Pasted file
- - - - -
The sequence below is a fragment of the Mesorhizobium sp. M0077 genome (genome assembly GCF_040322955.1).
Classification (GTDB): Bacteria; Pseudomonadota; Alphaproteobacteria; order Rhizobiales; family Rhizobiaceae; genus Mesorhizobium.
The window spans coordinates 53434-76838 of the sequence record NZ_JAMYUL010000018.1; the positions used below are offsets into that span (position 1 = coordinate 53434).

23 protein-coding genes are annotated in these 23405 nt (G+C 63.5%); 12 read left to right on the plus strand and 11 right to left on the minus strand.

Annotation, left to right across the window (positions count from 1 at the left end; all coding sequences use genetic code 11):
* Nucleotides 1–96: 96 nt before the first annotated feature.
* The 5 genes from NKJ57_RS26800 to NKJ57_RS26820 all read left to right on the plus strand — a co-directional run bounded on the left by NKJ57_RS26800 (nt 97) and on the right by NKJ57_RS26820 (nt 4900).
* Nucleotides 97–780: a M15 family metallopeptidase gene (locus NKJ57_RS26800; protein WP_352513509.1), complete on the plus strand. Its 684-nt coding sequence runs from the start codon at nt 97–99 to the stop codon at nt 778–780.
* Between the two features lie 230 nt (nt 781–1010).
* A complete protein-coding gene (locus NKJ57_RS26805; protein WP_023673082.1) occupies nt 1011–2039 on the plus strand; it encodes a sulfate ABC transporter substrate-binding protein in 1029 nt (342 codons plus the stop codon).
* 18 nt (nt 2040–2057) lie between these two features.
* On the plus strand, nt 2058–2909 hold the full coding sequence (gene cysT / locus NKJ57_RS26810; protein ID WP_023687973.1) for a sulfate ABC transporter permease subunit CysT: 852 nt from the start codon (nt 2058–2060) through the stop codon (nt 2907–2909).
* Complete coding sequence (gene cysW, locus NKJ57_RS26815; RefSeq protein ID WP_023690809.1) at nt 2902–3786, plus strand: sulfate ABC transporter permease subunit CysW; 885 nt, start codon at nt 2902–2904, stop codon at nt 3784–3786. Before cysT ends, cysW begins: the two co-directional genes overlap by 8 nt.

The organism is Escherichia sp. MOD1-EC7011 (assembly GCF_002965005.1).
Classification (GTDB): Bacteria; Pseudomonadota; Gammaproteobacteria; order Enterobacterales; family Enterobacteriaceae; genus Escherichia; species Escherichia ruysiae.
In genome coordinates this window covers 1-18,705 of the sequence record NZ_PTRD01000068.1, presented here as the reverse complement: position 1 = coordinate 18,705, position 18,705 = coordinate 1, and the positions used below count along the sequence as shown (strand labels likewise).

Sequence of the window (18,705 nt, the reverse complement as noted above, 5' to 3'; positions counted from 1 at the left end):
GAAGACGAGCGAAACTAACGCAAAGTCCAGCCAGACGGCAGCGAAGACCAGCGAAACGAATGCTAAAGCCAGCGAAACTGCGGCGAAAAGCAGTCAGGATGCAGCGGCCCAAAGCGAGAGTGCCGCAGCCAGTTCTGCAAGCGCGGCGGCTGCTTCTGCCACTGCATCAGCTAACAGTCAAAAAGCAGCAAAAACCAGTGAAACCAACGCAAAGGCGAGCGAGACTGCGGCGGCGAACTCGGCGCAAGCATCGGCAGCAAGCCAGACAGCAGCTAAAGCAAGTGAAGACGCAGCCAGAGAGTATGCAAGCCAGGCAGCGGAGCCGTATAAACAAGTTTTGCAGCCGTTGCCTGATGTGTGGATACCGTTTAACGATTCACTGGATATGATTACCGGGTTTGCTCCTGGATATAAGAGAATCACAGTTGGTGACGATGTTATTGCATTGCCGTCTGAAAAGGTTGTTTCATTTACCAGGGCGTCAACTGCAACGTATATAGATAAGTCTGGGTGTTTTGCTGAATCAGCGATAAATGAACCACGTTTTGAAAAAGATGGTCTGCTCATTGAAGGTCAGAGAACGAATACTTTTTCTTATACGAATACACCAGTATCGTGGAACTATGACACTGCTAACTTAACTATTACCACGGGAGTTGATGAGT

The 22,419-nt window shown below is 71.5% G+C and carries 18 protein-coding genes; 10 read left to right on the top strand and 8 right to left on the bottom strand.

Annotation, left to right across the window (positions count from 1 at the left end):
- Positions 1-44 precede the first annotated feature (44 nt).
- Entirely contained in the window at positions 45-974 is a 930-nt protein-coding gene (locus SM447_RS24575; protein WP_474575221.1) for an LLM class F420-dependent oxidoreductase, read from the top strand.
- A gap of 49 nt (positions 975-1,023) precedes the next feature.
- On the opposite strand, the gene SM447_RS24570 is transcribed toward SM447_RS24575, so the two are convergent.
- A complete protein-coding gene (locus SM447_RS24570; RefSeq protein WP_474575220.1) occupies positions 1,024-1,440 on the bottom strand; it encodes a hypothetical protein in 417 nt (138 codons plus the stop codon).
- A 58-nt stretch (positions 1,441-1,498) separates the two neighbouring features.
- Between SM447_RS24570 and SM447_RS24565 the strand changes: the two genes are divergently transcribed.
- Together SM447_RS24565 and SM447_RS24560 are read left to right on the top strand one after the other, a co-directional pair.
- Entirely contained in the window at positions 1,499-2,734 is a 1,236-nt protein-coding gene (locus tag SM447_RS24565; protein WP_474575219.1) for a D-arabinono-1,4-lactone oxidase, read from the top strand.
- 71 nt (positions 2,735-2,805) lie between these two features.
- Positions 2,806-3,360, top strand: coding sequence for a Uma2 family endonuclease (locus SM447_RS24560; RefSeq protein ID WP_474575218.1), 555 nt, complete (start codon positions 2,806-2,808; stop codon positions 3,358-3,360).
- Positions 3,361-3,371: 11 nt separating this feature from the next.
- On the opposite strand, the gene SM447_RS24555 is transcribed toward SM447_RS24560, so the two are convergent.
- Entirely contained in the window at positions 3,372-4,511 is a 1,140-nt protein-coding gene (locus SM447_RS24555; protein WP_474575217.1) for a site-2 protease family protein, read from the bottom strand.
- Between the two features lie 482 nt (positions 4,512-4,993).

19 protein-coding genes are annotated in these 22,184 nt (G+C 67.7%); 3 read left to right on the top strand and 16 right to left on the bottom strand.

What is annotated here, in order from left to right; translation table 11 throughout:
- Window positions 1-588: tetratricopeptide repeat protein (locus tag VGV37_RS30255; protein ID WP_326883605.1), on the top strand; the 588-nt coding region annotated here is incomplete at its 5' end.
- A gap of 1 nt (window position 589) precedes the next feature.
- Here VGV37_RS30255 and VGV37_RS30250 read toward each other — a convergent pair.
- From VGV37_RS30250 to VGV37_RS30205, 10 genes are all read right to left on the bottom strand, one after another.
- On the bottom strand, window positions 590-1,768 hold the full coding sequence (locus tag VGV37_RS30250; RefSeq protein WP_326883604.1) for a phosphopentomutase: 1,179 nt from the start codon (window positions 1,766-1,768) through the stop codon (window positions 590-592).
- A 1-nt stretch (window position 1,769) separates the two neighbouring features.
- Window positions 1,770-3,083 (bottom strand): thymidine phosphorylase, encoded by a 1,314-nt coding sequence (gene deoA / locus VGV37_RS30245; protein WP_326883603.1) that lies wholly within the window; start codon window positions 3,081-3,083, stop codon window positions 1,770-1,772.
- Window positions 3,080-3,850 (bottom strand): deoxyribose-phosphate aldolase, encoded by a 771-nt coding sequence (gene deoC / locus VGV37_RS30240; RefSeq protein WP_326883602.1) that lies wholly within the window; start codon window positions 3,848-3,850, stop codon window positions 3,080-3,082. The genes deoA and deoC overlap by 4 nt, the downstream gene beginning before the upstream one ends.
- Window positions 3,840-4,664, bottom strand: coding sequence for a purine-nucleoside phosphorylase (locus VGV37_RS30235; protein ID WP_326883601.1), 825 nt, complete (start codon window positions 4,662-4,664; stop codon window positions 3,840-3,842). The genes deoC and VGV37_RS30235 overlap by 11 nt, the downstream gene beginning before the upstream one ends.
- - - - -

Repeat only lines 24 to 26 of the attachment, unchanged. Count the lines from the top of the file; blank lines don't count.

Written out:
- On the opposite strand, the gene SM447_RS24570 is transcribed toward SM447_RS24575, so the two are convergent.
- A complete protein-coding gene (locus SM447_RS24570; RefSeq protein WP_474575220.1) occupies positions 1,024-1,440 on the bottom strand; it encodes a hypothetical protein in 417 nt (138 codons plus the stop codon).
- A 58-nt stretch (positions 1,441-1,498) separates the two neighbouring features.